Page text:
In the Pocket of a Seashell

Ruaidhri ArtOnly a Cape Cod girl like me could find great liberation in visualizing herself as a mollusk, but at yoga class this morning that image brought me pure bliss.

This week I have been trying to sort out the proper responses to the people and events in my life. The unexamined bits of myself that constitute the mask I so often show the world thrives upon reacting to everyone who looks at me cross eyed or treats me like a secretary. I feel entitled to my (un)righteous rage and revel in the version of me that is stereotypically fiery and red-haired and well-soaked in sarcasm. At the same time, I think of Stephen Cope‘s measured voice describing one of the basic tenants of yoga, letting experience roll through me like a wave, not reacting, but simply being present in the world. I return to the former set of responses again and again because I am afraid that embracing this nonreactive sense of self will obliterate the me that has taken 28 years to cultivate; my negativity may not be something I am proud of, but it is mine, and I will be damned if I am going to trade my identity to be some vessel through which life just passes.

Today, however, I realized that there really is nothing wrong with letting life flow through me, because that has nothing to do with life passing me by. In fact, it may be just the opposite since I can actually enjoy the world and see it fully instead of losing precious time composing scathing comebacks for the next time someone crosses me.

My teacher was describing ahimsa: living without harming or living the practice of universal love. I have always loved the music of the word and have invoked it often when I am trying to avoid cursing my body for its inability to conform to my will (or the confines of my jeans). Somehow the word had new resonance this morning and it conjured the ocean for me, Cope’s waves of experience rolling in and out, a constant opportunity for renewal.

My relationship to mussels and clams and conchs, those amazing, simple creatures who filter the waters of our shoreline and then litter the sand with their abandoned homes, has largely been quite the opposite of ahimsa. Making a meal of something or collecting its remains to adorn my windowsills may be an odd way to embody “selfless service.” This perspective changed when suddenly the absolute simplicity if their existence – pulling water through for nutrients it can provide, allowing the ocean to pass ever through them – was my moving metaphor as I gave myself over Close up of shell treeto my asana practice more fully than I have in some time. I just felt cleansed as I allowed the sea to flow through me, as I allowed my life to flow through me.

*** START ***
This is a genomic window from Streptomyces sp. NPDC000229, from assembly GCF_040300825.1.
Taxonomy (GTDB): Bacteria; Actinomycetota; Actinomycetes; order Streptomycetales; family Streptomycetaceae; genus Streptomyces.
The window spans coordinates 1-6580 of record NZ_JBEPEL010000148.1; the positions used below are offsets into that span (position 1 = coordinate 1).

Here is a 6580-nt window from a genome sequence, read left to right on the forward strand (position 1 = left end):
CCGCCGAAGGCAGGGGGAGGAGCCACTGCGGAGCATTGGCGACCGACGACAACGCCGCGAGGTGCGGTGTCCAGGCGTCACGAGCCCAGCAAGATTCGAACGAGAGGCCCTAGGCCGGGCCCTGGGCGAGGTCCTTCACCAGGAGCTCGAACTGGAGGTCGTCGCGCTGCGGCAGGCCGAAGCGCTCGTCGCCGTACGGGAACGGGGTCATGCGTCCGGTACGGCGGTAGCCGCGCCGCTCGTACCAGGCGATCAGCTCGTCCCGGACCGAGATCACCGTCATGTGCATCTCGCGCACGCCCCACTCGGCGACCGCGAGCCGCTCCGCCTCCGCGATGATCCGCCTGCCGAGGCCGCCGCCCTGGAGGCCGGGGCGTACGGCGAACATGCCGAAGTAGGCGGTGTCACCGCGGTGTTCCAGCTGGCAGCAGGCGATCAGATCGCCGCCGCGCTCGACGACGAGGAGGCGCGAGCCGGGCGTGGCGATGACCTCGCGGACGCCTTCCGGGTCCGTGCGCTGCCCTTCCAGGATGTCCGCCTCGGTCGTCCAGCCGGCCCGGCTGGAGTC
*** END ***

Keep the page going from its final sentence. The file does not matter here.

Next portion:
Somehow this image feels so renewable, something that I can recall and that can resonate at any moment of my life just as I can always carry a seashell in my pocket.

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3 thoughts on “In the Pocket of a Seashell

  1. yogasuzi November 18, 2007 / 1:00 am

    Thank you for this lovely post.

  2. Doug November 27, 2007 / 11:14 pm

    Hi Epiphany Girl,

    Thanks for your recent comment and for linking to OneBlog from your own site. I enjoyed this post very much, and it made me think of a poem that I wrote many years ago when I was wrestling with issues of identity and becoming. I’d like to share it with you now. It’s called Shore, a fitting offering considering the aquatic thread that runs through your entry:

    The water has always been there,
    Slapping the crag rock-hewn face of rugged shoreline.
    Where does it start, where is the black heart’s source?
    Its currents that swirl and beckon me with each passing movement.
    Hiss of foam, crest that beats relentless, whispering a secret that I already knew,
    A memory.
    How can this mirror reflect what is not seen, and speak to me of that left unspoken?
    Constant whisper and retreat, coaxing me deeper, gentle entreaty, an invitation.
    Can I bear the painful price of entering into this sea of myself?
    Did I come to your shore only to stand at its edge, to let your cold waters break seductively across my feet, only to retreat to safer ground?
    Where the longing for self-knowledge gnaws but does not devour,
    And the distance from the depths shields me from that moment, no price is exacted that I am not yet prepared to pay.
    Will you accept this in lieu of that for which I was created to become?
    Or will the sun rise tomorrow on a heart that dares to take up the unbearable weight of your summons?

  3. girlwhocriedepiphany December 1, 2007 / 9:41 am

    Doug,
    Thank you so much for this beautiful poem. You captured that constant dance of the waves of becoming and retreating that is within all of us so very well. And the way you describe that secret that we already know but do not wish to acknowledge (yet!) is perfect. The spiritual path seems to be constantly marked by playing with self awareness and awakening, but at a safe enough distance so that we do not have to go too deep, so we do not have to change everything. But we can always accept the call…

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